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March 2009
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How-To’s of Making Buttonholes

Buttonholes for a bodice or shirt can be placed in a horizontal or vertical direction ( typically horizontal buttonholes are used for blouses, and vertical buttonholes for shirts).

For blouses, the first buttonhole is usually strategically placed at the bust level and the other buttons are spaced up and down from this point; the spacing is determined by the style of the bodice.  NOTE:  the reason for placing the first button at the bustline is to prevent gapping in case the blouse is a tad bit tight (check some ready made clothing garments that button in the front, and you’ll see what I’m talking about).

It is necessary to mark all buttonhole placements before you make any of them.  NOTE:  For women’s bodices, the right hand side of the bodice has the buttonhole and the left hand side has the button (the right side covers the left).  For men’s shirts, the opposite applies!

Horizontal buttonholes start 1/8″ away from the center front toward the fold line (A), and mark them back across the center front and toward the body.  Vertical buttonholes ( are sewn up and down along the center front.  NOTE:  it is important that you choose your buttons prior to making the buttonholes, as it is the size of the button that dictates the size of the buttonhole on the garment.  The buttonhole should be marked 1/8″ bigger than the width of the button.  Sew each of the buttonholes carefully – getting in a hurry while doing the buttonholes could cause a big problem and a lot of wasted time!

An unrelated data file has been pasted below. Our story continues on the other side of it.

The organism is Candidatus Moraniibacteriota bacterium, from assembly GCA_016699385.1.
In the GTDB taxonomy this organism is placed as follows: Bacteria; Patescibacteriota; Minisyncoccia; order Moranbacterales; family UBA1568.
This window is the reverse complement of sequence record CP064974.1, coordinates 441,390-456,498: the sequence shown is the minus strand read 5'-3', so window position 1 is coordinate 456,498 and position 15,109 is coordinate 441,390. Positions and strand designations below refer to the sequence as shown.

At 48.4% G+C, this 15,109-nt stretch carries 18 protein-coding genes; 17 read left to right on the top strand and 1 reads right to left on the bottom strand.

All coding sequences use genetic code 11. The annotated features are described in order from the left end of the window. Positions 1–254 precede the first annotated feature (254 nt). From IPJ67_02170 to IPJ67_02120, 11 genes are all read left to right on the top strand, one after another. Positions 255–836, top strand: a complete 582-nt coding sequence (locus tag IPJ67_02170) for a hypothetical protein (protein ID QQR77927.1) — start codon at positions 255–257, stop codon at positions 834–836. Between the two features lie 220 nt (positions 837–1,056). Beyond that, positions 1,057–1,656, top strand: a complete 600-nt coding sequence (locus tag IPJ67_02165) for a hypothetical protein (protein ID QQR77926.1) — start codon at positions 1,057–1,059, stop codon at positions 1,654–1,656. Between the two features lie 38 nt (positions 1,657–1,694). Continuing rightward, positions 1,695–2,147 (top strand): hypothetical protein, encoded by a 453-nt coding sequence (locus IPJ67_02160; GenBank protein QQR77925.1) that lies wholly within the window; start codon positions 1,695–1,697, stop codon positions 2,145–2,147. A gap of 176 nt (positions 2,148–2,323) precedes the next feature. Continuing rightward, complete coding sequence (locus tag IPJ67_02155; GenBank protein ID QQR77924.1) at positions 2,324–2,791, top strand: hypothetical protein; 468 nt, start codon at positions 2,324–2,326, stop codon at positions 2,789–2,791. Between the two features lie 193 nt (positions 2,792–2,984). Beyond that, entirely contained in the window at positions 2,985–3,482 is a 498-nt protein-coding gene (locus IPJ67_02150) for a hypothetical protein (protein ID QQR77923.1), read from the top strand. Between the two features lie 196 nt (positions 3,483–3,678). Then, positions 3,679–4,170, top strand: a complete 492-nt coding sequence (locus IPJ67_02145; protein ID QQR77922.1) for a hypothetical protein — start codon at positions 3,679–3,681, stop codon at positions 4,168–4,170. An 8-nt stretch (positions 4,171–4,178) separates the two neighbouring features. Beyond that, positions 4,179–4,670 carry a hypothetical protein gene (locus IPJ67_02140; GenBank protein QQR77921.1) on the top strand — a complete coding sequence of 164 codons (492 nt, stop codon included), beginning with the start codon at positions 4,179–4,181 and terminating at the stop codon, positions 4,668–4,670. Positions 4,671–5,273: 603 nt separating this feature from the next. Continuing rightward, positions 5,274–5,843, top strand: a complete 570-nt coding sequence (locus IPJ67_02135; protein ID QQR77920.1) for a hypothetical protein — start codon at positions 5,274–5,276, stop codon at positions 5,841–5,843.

The easiest way to figure out where the buttons should be placed after your buttonholes are made is to match the center fronts of the bodice (A), beginning at the top.  Pin the bodice closed.  Next place a pin through the buttonhole so that it lands on the center front line of the button side (.  Mark the button position on the button side and attach the buttons (C).

The above information is an excerpt from the book Basic Clothing Construction — the book covers all facets of clothing construction, from selecting fabric to the final stitches of the garment.

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